Waiters is extremely aggressive on this end of the floor, extending Syracuse's zone well beyond the college three-point line, being constantly in motion, and frequently picking off balls in the passing lanes to fuel his own transition game. He does a great job jumping out to contest shots and shows very good hustle and focus overall. Waiters also does a good job using his strength to get over picks on pick-and-rolls, and works hard to stay in front of his man on the rare chance he sees a true isolation in Jim Boeheim's zone."
So to argue Waiters is allergic to defense is simply inaccurate and untrue. Phillips' Point #4:
"We have also been told Waiters shows up big for big games. That would be great if it were accurate. It's not....Waiters was a good player who came off the bench for a very deep Syracuse team, and wilted when his squad needed him most in the same scenario. Fans at the Cavaliers' draft party booed his selection. It's understandable." Rebuttal:
The article outlines several games against ranked opponents where Waiters had sub-par games. Those are fair points. However, to say he did not show up for "big games" and "wilted when his squad needed him the most" are simply inaccurate. He also mentions Waiters performance in the "Big East championship game loss to Cincinnati." Syracuse did not play in the Big East championship game. It was the semi-final.
The biggest games in college basketball are the postseason. This includes both the Big East Tournament and the NCAA Tournament. In those games, Waiters shot 50% from the floor and 50% from beyond the arc. Both above his season average. He also scored over 16 points per game, also above his season average. That suggests to me he did not "wilt" in the games they needed him the most. Do we not consider his 18 points against Kansas State in the NCAA Tournament "clutch" because they won by double figures? What about against Connecticut in the Big East Tournament where he scored 18 points on 8-11 shooting? How about scoring 13 points in a low scoring affair against Wisconsin in a close win in the Sweet-16? Yes he had a poor performance against Ohio State. But in his team's six postseason games, he stepped up his game in five of them.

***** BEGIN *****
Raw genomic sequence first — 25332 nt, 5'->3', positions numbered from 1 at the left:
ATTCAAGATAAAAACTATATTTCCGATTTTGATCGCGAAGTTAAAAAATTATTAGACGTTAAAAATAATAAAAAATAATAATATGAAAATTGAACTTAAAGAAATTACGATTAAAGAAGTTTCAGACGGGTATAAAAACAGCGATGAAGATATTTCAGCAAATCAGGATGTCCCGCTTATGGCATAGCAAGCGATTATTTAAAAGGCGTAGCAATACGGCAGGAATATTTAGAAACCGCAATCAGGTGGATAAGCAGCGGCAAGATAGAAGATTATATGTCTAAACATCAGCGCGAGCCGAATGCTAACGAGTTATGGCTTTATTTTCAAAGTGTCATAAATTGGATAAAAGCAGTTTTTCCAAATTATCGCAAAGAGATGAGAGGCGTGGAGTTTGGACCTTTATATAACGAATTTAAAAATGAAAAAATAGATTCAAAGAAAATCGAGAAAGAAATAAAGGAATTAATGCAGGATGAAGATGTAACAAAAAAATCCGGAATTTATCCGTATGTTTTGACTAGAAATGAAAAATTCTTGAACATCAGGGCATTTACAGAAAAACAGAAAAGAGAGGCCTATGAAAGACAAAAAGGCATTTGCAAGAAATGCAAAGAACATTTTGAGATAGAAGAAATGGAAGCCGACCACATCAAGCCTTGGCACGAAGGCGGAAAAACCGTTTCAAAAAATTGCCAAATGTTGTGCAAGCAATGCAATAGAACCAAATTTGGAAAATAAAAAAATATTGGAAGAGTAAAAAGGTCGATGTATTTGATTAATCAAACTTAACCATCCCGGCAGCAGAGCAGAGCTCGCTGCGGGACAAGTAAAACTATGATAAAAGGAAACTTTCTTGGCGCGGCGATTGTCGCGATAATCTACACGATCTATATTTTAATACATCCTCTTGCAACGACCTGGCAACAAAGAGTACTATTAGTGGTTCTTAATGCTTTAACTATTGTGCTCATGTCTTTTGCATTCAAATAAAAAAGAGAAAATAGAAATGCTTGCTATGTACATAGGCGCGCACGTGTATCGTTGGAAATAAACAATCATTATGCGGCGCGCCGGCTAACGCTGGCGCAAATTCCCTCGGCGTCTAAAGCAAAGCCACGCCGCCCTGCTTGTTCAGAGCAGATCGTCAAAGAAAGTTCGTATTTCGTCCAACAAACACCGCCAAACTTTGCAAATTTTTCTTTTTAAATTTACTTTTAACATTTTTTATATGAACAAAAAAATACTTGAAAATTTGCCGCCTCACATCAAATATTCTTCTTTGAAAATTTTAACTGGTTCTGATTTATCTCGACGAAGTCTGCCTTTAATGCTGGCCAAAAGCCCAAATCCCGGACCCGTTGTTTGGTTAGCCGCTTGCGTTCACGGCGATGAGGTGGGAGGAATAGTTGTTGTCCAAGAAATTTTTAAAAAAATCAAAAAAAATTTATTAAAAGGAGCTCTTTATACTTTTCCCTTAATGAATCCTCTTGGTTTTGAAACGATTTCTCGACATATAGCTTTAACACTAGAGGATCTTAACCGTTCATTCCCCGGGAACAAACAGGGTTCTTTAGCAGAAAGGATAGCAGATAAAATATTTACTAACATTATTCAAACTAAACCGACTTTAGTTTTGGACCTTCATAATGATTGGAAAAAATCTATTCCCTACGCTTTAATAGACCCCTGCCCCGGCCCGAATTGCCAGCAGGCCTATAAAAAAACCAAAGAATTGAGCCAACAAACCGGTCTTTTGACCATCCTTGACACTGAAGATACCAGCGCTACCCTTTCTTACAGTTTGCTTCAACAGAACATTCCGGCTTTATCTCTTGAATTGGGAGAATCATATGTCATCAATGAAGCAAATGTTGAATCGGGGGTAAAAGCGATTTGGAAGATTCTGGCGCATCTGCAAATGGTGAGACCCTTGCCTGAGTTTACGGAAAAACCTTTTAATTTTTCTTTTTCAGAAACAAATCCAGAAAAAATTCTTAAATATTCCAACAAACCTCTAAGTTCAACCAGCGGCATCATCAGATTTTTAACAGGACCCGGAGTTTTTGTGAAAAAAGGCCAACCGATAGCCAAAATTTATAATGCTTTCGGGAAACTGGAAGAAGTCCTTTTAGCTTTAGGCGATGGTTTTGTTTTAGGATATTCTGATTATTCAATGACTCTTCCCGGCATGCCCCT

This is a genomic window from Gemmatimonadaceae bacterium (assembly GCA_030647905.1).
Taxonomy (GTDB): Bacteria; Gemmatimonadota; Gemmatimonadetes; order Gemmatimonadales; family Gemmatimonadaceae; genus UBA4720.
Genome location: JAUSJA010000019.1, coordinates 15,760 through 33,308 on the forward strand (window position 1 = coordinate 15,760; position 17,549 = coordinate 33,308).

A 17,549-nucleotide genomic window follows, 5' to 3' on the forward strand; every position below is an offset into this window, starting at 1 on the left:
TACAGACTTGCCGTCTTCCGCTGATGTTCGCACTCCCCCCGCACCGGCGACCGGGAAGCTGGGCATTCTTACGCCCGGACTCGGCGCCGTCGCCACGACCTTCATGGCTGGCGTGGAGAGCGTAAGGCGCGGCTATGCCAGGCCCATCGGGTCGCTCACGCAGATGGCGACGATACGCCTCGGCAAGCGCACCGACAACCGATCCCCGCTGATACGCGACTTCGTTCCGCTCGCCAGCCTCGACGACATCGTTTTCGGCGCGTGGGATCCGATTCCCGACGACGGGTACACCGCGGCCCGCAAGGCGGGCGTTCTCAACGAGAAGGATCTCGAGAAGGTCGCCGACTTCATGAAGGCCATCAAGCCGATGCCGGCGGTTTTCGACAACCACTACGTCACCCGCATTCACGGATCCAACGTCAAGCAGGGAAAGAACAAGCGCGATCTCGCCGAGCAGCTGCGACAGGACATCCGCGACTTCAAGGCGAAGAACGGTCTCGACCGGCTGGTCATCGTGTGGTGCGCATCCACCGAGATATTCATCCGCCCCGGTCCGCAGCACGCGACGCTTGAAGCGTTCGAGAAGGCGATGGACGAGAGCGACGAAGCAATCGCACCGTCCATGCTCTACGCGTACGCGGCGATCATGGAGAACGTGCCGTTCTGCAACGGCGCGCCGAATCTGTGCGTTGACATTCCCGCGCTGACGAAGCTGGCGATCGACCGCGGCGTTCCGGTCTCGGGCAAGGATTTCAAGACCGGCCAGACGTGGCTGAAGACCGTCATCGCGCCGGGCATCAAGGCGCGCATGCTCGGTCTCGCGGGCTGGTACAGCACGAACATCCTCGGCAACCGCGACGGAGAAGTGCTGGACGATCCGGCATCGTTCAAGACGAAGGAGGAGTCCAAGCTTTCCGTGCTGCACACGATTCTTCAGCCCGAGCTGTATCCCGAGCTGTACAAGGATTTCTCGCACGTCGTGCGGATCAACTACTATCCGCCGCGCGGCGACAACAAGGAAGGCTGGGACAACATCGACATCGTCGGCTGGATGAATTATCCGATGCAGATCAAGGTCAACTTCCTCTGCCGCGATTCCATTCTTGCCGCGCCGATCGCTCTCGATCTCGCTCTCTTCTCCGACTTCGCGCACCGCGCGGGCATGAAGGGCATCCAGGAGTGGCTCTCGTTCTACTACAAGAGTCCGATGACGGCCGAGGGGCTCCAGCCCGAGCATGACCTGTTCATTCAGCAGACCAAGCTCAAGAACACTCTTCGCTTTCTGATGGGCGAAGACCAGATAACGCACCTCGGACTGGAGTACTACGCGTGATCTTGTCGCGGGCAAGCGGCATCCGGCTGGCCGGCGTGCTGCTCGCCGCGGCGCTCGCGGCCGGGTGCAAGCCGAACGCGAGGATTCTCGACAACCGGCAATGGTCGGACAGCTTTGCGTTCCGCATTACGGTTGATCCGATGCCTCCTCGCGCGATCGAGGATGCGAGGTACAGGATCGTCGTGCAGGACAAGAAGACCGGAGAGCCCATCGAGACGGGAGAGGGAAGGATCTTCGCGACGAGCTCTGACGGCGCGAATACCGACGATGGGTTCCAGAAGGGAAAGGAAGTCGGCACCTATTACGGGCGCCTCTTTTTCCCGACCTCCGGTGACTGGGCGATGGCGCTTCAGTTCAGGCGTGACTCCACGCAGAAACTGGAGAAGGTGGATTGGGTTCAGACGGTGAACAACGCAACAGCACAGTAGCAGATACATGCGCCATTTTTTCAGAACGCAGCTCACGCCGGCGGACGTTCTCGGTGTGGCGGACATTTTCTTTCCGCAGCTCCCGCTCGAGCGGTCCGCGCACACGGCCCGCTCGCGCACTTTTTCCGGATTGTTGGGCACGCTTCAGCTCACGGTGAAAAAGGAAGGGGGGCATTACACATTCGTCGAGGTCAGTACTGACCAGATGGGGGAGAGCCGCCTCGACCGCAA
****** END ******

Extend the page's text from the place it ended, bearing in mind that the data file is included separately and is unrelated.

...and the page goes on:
So yes, Waiters at number four. Really. Many considered him to have the second highest ceiling in the draft behind Anthony Davis. His game compliments rookie of the year Kyrie Irving perfectly. So before we go ripping Waiters and the Cavs, let's look at accurate information. Follow Nation of Orange on Twitter Like Nation of Orange on Facebook Photo credit: cleveland.com